Exquisite Homes. Impeccable Service. Successful Results.

D-G Terms

Debt Ratio
The allowable percentage of debt in relationship to a borrower's monthly income, it is used as an assessment for qualification for mortgage loans.
back

Deed
The legal document conveying title of property from one owner to another.
back

Deed Of Trust
An instrument used in many states in place of a mortgage. Title is transferred to a trustee by the borrower, with the lender as beneficiary, until the loan balance has been paid. This document gives a lender the right to foreclose on a piece of property if the borrower defaults on the loan.
back

Default
Failure to meet an obligation of duty, such as to comply with timely requirements of a mortgage.
back

Deferred Interest Mortgage
A mortgage in which the payment is not sufficient to cover the principal and the interest and the payment portion of the interest is postponed until a certain date at which time the interest postponed is added to the principle owing.
back

Deficiency Judgment
A Court order against a borrower if the lender loses money as a result of a foreclosure. The deficiency judgment would be for the difference of the mortgage debt and the amount recovered in a foreclosure sale.
back

Deposit
A sum of money given to bind a sale of real estate in advance of a larger amount being expected in the future. Also known as earnest money.
back

Depreciation
A decline of value in real property brought about by age, physical deterioration, functional or economic obsolescence.
back

Discount Buydown
The paying of discount points to lower the interest rate temporarily or permanently for a home purchaser.
back

Discount Points
A device used to equalize interest rate yields for lenders and investors. A "point" is one percent of the loan amount. Each discount point paid on a 30-year Fixed Rate Mortgage increases to lenders yield by approximately one fifth of a perfect in interest.
back

Discounted Loan
When the note rate on a loan is less than the market rate, additional points may be required by the lender to raise the yield on the loan to the market rate.
back

Disintermediation
A condition that occurs when funds are being withdrawn from savings institutions by depositors who are in turn investing in instruments yielding a higher return. The result is less mortgage money available for loans, since the short-term instruments being purchased are normally not made available for real estate loans.
back

Down Payment
The initial investment in purchasing a property, usually a percentage of the sale price, that the buyer pays in cash and does not finance with a mortgage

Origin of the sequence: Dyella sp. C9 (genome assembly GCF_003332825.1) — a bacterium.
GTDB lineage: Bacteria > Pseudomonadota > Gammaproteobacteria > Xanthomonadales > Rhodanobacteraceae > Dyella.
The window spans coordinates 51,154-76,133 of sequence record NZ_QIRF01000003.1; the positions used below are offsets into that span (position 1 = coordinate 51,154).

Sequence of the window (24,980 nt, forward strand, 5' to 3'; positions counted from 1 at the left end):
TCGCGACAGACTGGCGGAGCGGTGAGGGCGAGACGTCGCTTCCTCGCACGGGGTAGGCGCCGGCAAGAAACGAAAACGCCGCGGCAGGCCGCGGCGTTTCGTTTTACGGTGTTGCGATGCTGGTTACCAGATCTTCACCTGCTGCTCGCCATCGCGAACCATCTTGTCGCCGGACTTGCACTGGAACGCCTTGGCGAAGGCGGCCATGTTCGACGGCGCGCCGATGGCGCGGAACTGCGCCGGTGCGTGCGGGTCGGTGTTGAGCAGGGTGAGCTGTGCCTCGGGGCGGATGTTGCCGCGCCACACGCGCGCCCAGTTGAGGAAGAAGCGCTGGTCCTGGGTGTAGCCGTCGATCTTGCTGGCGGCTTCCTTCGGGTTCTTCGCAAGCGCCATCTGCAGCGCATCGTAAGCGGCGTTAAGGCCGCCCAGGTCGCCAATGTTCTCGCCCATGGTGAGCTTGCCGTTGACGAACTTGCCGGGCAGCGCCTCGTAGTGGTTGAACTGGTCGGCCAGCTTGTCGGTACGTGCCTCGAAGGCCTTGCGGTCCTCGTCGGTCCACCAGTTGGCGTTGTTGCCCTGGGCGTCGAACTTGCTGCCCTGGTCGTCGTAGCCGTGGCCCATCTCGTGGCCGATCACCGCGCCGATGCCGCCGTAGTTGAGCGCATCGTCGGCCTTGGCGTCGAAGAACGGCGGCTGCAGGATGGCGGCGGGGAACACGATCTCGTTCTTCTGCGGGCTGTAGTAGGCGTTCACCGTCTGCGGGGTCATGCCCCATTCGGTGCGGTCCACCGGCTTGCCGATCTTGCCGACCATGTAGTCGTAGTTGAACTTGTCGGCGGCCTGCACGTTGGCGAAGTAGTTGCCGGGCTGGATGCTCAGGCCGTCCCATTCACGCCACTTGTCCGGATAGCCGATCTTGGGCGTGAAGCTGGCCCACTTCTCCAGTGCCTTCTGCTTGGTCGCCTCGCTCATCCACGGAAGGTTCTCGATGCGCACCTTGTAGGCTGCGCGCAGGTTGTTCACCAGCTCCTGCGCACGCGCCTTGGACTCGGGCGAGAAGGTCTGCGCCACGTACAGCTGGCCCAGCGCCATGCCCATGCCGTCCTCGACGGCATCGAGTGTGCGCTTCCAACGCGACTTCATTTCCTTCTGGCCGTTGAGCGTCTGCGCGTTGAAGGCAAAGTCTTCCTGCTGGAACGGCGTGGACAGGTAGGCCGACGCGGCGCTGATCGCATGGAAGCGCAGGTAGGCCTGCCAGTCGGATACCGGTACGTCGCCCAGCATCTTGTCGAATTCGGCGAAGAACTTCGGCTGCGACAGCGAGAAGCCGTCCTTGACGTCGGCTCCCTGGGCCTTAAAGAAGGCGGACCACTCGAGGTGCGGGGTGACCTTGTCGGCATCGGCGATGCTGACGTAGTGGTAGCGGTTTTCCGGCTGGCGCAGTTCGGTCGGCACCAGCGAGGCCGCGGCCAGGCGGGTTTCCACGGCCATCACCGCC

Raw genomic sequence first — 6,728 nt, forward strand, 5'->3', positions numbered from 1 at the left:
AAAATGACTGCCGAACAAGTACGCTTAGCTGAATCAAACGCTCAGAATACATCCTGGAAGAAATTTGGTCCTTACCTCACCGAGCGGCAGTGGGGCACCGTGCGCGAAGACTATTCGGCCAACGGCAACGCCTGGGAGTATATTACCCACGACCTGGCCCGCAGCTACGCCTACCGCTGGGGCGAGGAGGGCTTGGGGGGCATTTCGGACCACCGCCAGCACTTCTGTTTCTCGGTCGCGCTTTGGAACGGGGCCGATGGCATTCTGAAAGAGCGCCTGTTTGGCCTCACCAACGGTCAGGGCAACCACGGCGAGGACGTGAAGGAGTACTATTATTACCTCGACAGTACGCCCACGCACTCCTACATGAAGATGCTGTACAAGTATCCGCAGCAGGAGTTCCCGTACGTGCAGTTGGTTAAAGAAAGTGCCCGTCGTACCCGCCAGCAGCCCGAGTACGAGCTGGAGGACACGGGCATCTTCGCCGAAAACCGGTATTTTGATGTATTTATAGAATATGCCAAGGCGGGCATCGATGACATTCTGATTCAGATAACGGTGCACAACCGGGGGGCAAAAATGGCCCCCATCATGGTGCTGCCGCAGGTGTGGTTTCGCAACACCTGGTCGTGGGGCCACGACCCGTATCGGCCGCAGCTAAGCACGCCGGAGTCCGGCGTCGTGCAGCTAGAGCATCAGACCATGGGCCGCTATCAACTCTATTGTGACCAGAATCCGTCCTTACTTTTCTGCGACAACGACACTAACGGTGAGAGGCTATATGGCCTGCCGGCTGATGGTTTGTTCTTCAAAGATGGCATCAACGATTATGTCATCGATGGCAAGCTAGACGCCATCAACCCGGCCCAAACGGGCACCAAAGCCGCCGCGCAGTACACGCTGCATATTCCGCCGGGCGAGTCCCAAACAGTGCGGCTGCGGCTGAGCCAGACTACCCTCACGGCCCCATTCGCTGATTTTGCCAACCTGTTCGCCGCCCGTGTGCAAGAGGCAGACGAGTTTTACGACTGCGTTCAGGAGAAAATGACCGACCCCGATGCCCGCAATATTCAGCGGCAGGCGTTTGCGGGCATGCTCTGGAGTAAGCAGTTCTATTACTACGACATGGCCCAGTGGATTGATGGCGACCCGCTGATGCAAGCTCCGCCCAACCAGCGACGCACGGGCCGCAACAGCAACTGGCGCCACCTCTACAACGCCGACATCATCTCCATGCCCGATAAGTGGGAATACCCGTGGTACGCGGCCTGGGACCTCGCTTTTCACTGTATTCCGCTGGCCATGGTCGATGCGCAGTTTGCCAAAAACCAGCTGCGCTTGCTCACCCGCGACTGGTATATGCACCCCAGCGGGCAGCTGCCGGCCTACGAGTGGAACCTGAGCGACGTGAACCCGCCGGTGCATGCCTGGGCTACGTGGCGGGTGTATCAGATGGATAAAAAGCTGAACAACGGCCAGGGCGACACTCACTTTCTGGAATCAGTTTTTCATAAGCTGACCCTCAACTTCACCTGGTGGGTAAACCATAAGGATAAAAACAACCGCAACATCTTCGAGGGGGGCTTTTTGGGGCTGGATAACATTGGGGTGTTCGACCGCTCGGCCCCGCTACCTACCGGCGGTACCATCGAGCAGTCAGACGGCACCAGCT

back

Earnest Money
A sum of money given to bind a sale of real estate in advance of a larger amount being expected in the future. Also known as a deposit.
back

Effective Age
An appraisal term for the age of a structure as estimated by its condition rather than actual age which takes into consideration rehabilitation and maintenance. The actual age of a building may be shorter or longer than its effective age.
back

Equal Credit Opportunity Act (ECOA)
U.S. Federal law, under the Consumer Credit Protection Act, affording people of all races, genders, religions, ages, marital status, etc. an equal chance to borrow money.
back

Equity
A determination of the value a property owner has in real estate once the obligations and costs of selling are deducted.
back

Equity Participation
An investor or lender may offer lower interest rates to a borrower in return for sharing in the appreciation or expected equity gain. This concept is very common in commercial real estate.
back

Equity Sharing
Any two or more purchasers that wish to purchase real estate together can divide the property's appreciation. A lender or investor can also offer a lower interest rate in return for a share of anticipated equity.
back

Escrow
In general, a procedure whereby a disinterested third party handles legal documents and/or funds on behalf of a seller or buyer. These funds are set aside in an escrow account and held in trust usually to pay taxes and insurance on real estate.
back

Federal Home Loan Mortgage Corporation (FHLMC)